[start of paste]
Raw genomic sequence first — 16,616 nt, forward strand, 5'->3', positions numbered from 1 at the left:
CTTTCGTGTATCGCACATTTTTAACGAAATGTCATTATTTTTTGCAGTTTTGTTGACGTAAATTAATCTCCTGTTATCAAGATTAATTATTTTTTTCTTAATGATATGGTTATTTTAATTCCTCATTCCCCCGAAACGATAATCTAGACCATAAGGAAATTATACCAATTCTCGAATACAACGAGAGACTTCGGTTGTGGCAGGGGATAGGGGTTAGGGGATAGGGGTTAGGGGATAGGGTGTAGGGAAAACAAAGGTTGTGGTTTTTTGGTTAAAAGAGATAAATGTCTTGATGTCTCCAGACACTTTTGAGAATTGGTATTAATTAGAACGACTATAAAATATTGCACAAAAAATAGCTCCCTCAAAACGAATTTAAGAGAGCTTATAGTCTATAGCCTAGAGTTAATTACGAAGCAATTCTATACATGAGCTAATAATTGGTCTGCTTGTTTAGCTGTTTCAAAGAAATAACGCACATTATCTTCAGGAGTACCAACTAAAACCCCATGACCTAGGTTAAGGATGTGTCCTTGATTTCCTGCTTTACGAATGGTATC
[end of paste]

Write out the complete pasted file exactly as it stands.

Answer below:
Raw genomic sequence first — 16,616 nt, forward strand, 5'->3', positions numbered from 1 at the left:
CTTTCGTGTATCGCACATTTTTAACGAAATGTCATTATTTTTTGCAGTTTTGTTGACGTAAATTAATCTCCTGTTATCAAGATTAATTATTTTTTTCTTAATGATATGGTTATTTTAATTCCTCATTCCCCCGAAACGATAATCTAGACCATAAGGAAATTATACCAATTCTCGAATACAACGAGAGACTTCGGTTGTGGCAGGGGATAGGGGTTAGGGGATAGGGGTTAGGGGATAGGGTGTAGGGAAAACAAAGGTTGTGGTTTTTTGGTTAAAAGAGATAAATGTCTTGATGTCTCCAGACACTTTTGAGAATTGGTATTAATTAGAACGACTATAAAATATTGCACAAAAAATAGCTCCCTCAAAACGAATTTAAGAGAGCTTATAGTCTATAGCCTAGAGTTAATTACGAAGCAATTCTATACATGAGCTAATAATTGGTCTGCTTGTTTAGCTGTTTCAAAGAAATAACGCACATTATCTTCAGGAGTACCAACTAAAACCCCATGACCTAGGTTAAGGATGTGTCCTTGATTTCCTGCTTTACGAATGGTATC